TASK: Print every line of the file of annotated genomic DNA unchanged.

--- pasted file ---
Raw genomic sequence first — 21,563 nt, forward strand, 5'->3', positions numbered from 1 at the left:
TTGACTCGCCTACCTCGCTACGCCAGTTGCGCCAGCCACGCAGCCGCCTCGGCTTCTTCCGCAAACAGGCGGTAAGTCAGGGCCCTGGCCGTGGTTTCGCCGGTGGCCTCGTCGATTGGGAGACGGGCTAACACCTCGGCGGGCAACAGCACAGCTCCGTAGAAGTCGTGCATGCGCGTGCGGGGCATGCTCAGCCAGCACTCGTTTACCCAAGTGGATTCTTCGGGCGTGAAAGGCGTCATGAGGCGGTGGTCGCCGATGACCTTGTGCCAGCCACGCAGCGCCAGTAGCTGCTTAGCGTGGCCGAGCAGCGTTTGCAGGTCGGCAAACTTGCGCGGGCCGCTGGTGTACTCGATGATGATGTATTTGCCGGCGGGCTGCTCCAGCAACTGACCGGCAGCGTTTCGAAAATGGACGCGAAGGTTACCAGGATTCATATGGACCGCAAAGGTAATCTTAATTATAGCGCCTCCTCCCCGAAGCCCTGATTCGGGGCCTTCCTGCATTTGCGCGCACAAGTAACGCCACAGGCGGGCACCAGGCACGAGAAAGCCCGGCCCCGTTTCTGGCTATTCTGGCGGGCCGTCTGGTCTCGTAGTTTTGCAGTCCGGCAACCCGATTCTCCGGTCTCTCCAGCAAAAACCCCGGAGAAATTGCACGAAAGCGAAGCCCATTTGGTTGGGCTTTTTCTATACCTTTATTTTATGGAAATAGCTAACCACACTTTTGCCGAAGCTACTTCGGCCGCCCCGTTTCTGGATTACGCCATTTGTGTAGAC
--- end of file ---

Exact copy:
Raw genomic sequence first — 21,563 nt, forward strand, 5'->3', positions numbered from 1 at the left:
TTGACTCGCCTACCTCGCTACGCCAGTTGCGCCAGCCACGCAGCCGCCTCGGCTTCTTCCGCAAACAGGCGGTAAGTCAGGGCCCTGGCCGTGGTTTCGCCGGTGGCCTCGTCGATTGGGAGACGGGCTAACACCTCGGCGGGCAACAGCACAGCTCCGTAGAAGTCGTGCATGCGCGTGCGGGGCATGCTCAGCCAGCACTCGTTTACCCAAGTGGATTCTTCGGGCGTGAAAGGCGTCATGAGGCGGTGGTCGCCGATGACCTTGTGCCAGCCACGCAGCGCCAGTAGCTGCTTAGCGTGGCCGAGCAGCGTTTGCAGGTCGGCAAACTTGCGCGGGCCGCTGGTGTACTCGATGATGATGTATTTGCCGGCGGGCTGCTCCAGCAACTGACCGGCAGCGTTTCGAAAATGGACGCGAAGGTTACCAGGATTCATATGGACCGCAAAGGTAATCTTAATTATAGCGCCTCCTCCCCGAAGCCCTGATTCGGGGCCTTCCTGCATTTGCGCGCACAAGTAACGCCACAGGCGGGCACCAGGCACGAGAAAGCCCGGCCCCGTTTCTGGCTATTCTGGCGGGCCGTCTGGTCTCGTAGTTTTGCAGTCCGGCAACCCGATTCTCCGGTCTCTCCAGCAAAAACCCCGGAGAAATTGCACGAAAGCGAAGCCCATTTGGTTGGGCTTTTTCTATACCTTTATTTTATGGAAATAGCTAACCACACTTTTGCCGAAGCTACTTCGGCCGCCCCGTTTCTGGATTACGCCATTTGTGTAGAC